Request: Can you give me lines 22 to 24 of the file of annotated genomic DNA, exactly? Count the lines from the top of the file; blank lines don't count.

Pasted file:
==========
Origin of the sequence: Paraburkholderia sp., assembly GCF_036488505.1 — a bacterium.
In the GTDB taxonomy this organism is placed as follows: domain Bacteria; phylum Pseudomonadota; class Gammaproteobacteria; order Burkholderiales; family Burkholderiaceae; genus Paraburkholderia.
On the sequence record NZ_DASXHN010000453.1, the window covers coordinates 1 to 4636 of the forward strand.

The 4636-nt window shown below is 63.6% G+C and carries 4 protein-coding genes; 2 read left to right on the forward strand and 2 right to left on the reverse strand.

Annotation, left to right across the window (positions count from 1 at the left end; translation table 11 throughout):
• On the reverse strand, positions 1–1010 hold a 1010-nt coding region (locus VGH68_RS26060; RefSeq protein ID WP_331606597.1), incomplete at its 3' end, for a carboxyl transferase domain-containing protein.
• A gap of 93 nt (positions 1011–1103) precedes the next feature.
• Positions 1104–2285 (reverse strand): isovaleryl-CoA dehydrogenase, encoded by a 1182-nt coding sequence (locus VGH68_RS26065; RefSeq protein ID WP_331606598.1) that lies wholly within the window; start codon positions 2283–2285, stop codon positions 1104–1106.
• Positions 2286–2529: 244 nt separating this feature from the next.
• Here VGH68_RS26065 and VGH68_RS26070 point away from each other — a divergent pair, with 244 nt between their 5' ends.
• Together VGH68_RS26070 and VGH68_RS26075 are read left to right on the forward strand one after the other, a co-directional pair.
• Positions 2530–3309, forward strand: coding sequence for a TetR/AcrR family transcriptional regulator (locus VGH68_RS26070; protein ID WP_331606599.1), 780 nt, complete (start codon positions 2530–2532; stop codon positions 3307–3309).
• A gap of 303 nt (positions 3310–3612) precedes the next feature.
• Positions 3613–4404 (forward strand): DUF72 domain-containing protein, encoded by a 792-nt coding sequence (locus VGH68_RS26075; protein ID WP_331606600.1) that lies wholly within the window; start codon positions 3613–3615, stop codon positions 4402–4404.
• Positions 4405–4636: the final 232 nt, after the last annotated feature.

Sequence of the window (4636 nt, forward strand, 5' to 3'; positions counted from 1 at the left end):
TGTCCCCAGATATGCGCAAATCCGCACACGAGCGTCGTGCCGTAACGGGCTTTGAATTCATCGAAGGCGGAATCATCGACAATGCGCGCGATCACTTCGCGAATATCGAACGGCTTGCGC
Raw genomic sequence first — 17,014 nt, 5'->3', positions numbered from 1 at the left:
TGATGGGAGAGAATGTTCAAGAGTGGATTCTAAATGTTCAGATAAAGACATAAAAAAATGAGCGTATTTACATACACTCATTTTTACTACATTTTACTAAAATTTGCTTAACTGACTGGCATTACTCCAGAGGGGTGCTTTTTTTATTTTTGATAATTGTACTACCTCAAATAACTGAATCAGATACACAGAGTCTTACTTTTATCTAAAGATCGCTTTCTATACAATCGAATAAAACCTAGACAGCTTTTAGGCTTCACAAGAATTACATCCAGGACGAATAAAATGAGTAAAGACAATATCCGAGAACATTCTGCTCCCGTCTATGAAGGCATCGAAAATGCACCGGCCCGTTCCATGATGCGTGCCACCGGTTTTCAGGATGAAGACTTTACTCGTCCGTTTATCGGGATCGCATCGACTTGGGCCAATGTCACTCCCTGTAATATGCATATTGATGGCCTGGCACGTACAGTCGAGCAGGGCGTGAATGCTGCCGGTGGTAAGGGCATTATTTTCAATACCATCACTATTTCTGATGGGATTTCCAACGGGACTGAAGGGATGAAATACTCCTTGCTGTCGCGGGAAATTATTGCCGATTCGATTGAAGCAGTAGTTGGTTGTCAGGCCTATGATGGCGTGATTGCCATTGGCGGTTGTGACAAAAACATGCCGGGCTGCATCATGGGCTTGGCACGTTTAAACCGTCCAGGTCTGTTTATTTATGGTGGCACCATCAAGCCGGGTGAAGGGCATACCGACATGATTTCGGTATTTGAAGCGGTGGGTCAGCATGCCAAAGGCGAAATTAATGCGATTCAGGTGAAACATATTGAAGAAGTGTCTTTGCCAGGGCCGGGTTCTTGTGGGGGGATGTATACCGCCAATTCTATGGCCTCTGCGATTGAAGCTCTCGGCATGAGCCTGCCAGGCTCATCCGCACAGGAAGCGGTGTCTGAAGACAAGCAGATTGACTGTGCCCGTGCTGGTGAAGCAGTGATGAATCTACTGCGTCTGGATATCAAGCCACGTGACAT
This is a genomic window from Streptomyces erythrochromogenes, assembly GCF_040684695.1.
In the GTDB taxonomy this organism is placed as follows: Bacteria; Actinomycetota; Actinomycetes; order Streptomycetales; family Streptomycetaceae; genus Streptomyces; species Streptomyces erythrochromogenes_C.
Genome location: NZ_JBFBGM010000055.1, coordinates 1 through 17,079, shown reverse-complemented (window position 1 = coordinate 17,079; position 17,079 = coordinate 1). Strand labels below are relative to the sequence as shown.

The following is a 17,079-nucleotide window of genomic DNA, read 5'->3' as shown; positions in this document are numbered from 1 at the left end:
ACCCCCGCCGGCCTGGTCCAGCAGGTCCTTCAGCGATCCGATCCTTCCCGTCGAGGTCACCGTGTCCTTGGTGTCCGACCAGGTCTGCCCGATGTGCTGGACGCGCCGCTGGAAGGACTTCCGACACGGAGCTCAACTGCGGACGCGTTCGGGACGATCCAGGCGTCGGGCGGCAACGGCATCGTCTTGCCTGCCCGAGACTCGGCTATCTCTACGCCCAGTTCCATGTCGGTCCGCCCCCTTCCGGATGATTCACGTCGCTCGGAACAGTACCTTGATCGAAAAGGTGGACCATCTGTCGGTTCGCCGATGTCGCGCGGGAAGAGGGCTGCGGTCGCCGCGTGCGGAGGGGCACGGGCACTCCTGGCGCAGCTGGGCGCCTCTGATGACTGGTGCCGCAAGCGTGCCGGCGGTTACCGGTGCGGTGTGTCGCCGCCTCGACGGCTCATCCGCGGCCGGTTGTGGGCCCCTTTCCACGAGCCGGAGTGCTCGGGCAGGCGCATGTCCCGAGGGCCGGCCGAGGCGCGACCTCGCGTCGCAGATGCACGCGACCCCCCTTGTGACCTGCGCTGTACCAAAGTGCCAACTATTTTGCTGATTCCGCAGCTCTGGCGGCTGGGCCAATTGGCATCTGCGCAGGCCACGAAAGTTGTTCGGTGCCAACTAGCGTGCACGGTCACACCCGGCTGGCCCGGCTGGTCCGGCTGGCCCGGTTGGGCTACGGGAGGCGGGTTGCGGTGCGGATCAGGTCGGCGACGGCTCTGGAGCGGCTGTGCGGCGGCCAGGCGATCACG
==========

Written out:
Genome location: NZ_JBFBGM010000055.1, coordinates 1 through 17,079, shown reverse-complemented (window position 1 = coordinate 17,079; position 17,079 = coordinate 1). Strand labels below are relative to the sequence as shown.

The following is a 17,079-nucleotide window of genomic DNA, read 5'->3' as shown; positions in this document are numbered from 1 at the left end:
ACCCCCGCCGGCCTGGTCCAGCAGGTCCTTCAGCGATCCGATCCTTCCCGTCGAGGTCACCGTGTCCTTGGTGTCCGACCAGGTCTGCCCGATGTGCTGGACGCGCCGCTGGAAGGACTTCCGACACGGAGCTCAACTGCGGACGCGTTCGGGACGATCCAGGCGTCGGGCGGCAACGGCATCGTCTTGCCTGCCCGAGACTCGGCTATCTCTACGCCCAGTTCCATGTCGGTCCGCCCCCTTCCGGATGATTCACGTCGCTCGGAACAGTACCTTGATCGAAAAGGTGGACCATCTGTCGGTTCGCCGATGTCGCGCGGGAAGAGGGCTGCGGTCGCCGCGTGCGGAGGGGCACGGGCACTCCTGGCGCAGCTGGGCGCCTCTGATGACTGGTGCCGCAAGCGTGCCGGCGGTTACCGGTGCGGTGTGTCGCCGCCTCGACGGCTCATCCGCGGCCGGTTGTGGGCCCCTTTCCACGAGCCGGAGTGCTCGGGCAGGCGCATGTCCCGAGGGCCGGCCGAGGCGCGACCTCGCGTCGCAGATGCACGCGACCCCCCTTGTGACCTGCGCTGTACCAAAGTGCCAACTATTTTGCTGATTCCGCAGCTCTGGCGGCTGGGCCAATTGGCATCTGCGCAGGCCACGAAAGTTGTTCGGTGCCAACTAGCGTGCACGGTCACACCCGGCTGGCCCGGCTGGTCCGGCTGGCCCGGTTGGGCTACGGGAGGCGGGTTGCGGTGCGGATCAGGTCGGCGACGGCTCTGGAGCGGCTGTGCGGCGGCCAGGCGATCACG